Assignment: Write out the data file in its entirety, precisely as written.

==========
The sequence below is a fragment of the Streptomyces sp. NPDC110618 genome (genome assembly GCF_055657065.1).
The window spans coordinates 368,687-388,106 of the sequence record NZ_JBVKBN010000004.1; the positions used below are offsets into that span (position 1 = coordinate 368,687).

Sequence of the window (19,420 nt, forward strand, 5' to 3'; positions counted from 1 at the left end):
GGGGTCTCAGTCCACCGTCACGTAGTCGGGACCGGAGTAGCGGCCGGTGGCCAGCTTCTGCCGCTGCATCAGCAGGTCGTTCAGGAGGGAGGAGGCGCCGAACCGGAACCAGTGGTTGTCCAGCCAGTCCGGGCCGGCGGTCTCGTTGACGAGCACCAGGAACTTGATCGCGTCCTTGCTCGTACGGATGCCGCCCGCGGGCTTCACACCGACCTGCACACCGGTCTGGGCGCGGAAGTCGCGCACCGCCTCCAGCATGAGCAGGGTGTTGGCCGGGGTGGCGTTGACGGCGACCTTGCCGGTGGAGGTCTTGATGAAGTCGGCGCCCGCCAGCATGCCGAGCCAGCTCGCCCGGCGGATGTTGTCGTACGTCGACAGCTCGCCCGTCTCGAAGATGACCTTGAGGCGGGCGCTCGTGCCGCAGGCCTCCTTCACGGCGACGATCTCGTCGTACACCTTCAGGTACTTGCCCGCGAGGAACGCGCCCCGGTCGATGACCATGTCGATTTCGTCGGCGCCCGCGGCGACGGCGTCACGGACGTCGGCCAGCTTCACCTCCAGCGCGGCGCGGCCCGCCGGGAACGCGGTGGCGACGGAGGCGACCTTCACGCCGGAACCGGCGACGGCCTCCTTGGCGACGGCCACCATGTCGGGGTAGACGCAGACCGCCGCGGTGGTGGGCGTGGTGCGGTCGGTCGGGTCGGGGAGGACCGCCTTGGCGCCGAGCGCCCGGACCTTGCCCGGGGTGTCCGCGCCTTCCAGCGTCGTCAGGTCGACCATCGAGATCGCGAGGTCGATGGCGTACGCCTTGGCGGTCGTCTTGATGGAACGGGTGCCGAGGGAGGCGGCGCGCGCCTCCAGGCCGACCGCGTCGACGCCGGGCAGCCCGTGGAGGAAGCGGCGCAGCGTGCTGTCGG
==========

The sequence below is a fragment of the Streptomyces sp. NPDC110618 genome (genome assembly GCF_055657065.1).
The window spans coordinates 368,687-388,106 of the sequence record NZ_JBVKBN010000004.1; the positions used below are offsets into that span (position 1 = coordinate 368,687).

Sequence of the window (19,420 nt, forward strand, 5' to 3'; positions counted from 1 at the left end):
GGGGTCTCAGTCCACCGTCACGTAGTCGGGACCGGAGTAGCGGCCGGTGGCCAGCTTCTGCCGCTGCATCAGCAGGTCGTTCAGGAGGGAGGAGGCGCCGAACCGGAACCAGTGGTTGTCCAGCCAGTCCGGGCCGGCGGTCTCGTTGACGAGCACCAGGAACTTGATCGCGTCCTTGCTCGTACGGATGCCGCCCGCGGGCTTCACACCGACCTGCACACCGGTCTGGGCGCGGAAGTCGCGCACCGCCTCCAGCATGAGCAGGGTGTTGGCCGGGGTGGCGTTGACGGCGACCTTGCCGGTGGAGGTCTTGATGAAGTCGGCGCCCGCCAGCATGCCGAGCCAGCTCGCCCGGCGGATGTTGTCGTACGTCGACAGCTCGCCCGTCTCGAAGATGACCTTGAGGCGGGCGCTCGTGCCGCAGGCCTCCTTCACGGCGACGATCTCGTCGTACACCTTCAGGTACTTGCCCGCGAGGAACGCGCCCCGGTCGATGACCATGTCGATTTCGTCGGCGCCCGCGGCGACGGCGTCACGGACGTCGGCCAGCTTCACCTCCAGCGCGGCGCGGCCCGCCGGGAACGCGGTGGCGACGGAGGCGACCTTCACGCCGGAACCGGCGACGGCCTCCTTGGCGACGGCCACCATGTCGGGGTAGACGCAGACCGCCGCGGTGGTGGGCGTGGTGCGGTCGGTCGGGTCGGGGAGGACCGCCTTGGCGCCGAGCGCCCGGACCTTGCCCGGGGTGTCCGCGCCTTCCAGCGTCGTCAGGTCGACCATCGAGATCGCGAGGTCGATGGCGTACGCCTTGGCGGTCGTCTTGATGGAACGGGTGCCGAGGGAGGCGGCGCGCGCCTCCAGGCCGACCGCGTCGACGCCGGGCAGCCCGTGGAGGAAGCGGCGCAGCGTGCTGTCGG